Final Research Question: Andrea Kutsenkow

The Subjects of the Artist was a school founded during the fall of 1948 in a loft at 35 East Eighth Street by Robert Motherwell, Mark Rothko, David Hare and William Baziotes, although the initial idea of the artist-run school belonged to Clyfford Still. Frustrated by the difficulties of the collaboration, Still returned to San Francisco even before the school opened on October 11, and Barnett Newman, who came up with the school's official name, was recruited. The purpose of the school, as its name suggests, was to emphasize the idea that even the most abstract art has subjects.

After World War II, New York City was saturated with artist-run schools, many being taught by expatriates who were still interested in cubism and surrealism. At the time, schools like The Hans Hofmann School of Fine Art, The Ozenfant School of Fine Arts and The Art Students League of New York were incredibly popular and well-advertised, including in ARTnews. However, as the art capital of the world shifted from Paris to Manhattan, the Subjects of the Artist occupied an interesting niche among the numerous studio schools. The school's lectures proved to be popular as a new generation of artists, many living and working in the Village, were able to leave the solitude of their studios and engage in conversations about the shift away from earlier artistic traditions. The Subjects of the Artist was at the center of the birth of what would later become known as abstract expressionism, the first uniquely American movement that would gain international recognition. The founders would experience breakthroughs in their own artistic practice as they each discovered their own signature mark. During this time, Rothko developed his "multi-forms" while Newman discovered his signature "zips." For decades, the art historical literature will focus on these signature styles up until the 1970s when there will be a revival of interest in the Subjects of the Artist since its very mission disproved the idea abstract expressionism was solely about formal issues.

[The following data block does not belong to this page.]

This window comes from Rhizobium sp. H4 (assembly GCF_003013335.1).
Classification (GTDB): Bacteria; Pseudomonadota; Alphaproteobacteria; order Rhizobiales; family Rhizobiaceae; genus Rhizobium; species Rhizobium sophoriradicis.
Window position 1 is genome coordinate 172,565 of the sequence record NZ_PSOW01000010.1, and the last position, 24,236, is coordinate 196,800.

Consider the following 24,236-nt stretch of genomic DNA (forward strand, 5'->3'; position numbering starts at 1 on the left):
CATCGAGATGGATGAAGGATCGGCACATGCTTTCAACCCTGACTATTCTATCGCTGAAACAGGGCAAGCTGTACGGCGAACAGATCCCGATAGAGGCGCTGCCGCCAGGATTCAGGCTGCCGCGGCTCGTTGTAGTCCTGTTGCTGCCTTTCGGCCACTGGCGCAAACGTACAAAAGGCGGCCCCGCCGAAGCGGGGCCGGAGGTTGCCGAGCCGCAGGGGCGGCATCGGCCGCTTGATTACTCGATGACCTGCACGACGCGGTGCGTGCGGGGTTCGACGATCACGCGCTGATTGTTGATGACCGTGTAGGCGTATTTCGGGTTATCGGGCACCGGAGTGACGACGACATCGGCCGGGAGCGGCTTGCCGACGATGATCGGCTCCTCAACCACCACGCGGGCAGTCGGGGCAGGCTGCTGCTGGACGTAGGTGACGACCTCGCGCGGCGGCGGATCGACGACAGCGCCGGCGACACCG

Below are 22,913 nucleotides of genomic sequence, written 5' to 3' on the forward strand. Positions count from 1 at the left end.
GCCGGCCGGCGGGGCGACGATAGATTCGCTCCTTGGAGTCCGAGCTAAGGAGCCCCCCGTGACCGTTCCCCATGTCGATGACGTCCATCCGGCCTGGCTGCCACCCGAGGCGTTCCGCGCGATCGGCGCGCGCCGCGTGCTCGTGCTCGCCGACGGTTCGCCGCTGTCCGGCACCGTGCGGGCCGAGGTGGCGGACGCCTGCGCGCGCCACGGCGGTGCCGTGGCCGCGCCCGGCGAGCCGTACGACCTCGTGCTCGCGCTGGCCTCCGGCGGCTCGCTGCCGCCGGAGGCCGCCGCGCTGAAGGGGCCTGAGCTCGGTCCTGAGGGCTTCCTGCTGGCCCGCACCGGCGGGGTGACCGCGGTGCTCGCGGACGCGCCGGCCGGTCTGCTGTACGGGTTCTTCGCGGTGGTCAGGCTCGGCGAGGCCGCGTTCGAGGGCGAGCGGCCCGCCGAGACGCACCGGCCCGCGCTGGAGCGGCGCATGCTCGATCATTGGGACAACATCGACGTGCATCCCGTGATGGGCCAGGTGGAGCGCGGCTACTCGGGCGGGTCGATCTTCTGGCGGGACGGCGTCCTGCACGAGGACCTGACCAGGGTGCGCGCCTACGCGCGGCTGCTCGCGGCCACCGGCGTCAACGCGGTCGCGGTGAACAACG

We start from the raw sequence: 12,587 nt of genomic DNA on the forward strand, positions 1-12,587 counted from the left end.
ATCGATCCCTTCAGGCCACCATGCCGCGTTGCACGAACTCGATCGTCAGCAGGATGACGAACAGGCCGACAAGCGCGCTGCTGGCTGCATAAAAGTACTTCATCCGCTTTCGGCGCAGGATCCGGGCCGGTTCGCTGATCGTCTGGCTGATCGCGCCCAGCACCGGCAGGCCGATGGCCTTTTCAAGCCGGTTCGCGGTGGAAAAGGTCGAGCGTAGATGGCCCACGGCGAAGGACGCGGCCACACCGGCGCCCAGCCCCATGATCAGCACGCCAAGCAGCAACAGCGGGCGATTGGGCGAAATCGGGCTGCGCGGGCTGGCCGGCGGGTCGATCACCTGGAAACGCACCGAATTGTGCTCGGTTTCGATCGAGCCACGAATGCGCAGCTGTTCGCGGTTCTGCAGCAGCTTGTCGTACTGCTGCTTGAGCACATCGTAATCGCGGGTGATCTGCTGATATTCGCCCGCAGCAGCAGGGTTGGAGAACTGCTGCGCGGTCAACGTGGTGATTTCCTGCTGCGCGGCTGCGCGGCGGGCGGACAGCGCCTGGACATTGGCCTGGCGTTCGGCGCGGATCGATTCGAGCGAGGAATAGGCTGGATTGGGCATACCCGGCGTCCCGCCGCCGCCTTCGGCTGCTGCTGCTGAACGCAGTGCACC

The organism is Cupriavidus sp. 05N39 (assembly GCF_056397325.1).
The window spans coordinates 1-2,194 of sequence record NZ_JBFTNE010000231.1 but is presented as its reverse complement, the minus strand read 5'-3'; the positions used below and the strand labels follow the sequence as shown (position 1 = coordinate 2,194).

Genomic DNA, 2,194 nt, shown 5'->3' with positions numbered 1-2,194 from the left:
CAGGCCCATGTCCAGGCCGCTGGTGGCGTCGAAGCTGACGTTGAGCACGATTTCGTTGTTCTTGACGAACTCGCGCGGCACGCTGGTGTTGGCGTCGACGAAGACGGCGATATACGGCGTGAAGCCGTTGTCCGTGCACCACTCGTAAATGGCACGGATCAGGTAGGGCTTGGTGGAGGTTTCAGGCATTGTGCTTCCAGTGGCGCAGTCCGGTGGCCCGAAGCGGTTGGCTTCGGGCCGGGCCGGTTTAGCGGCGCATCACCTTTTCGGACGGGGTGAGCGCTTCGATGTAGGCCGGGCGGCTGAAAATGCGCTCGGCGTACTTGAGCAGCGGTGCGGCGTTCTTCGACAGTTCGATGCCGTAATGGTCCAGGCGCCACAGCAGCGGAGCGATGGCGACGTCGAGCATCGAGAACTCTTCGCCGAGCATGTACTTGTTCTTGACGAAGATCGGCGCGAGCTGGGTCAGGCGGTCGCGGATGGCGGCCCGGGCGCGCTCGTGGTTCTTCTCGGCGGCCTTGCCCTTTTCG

This topic is difficult to explore in-depth due to the lack of information directly about the school. Many of the primary materials related to the school can be found in the Robert Motherwell Papers owned by the Dedalus Foundation, but the foundation is currently closed to researchers until 2016. Luckily, the foundation has digitized many sources for their website. Other primary sources are available through the libraries of New York University, including publications the founders contributed to during this time, including VVV magazine, The Tiger's Eye, and Modern Artists in America. Artwork produced by the founders during the late 1940s is currently on view at both the Metropolitan Museum of Art and the Museum of Modern Art. Additionally, Yale University has made much of their permanent collection, including early works by these artists, readily available online. Furthermore, there are numerous secondary sources about abstract expressionism. I found The New York School: A Cultural Reckoning by Dore Ashton, Abstract Expressionism (Themes & Movements) by Kay Siegel, and Reading Abstract Expressionism: Context and Critique by Ellen G. Landau the most helpful because the books provided more information about the school than just brief footnotes. Also helpful were the exhibition catalogues from the shows at the downtown branch of the Whitney and the National Gallery in the 1970s that borrowed their exhibition titles from the name of the school and were more broadly interested in re-examining abstract expressionism.

Due to this lack of information and due to a great deal of conflicting information among sources, I have decided a simple narrative about the school, a re-discovering of the Subject of the Artists, is ideal for now. Since there are many people and places to discuss within my exhibition, I plan on supplementing the text with timelines and maps. Much of my final digital archive and most of the visuals for my final exhibition will be of artwork from the time period in order to attract a broader audience, including those who may not have a strong background in modern art.

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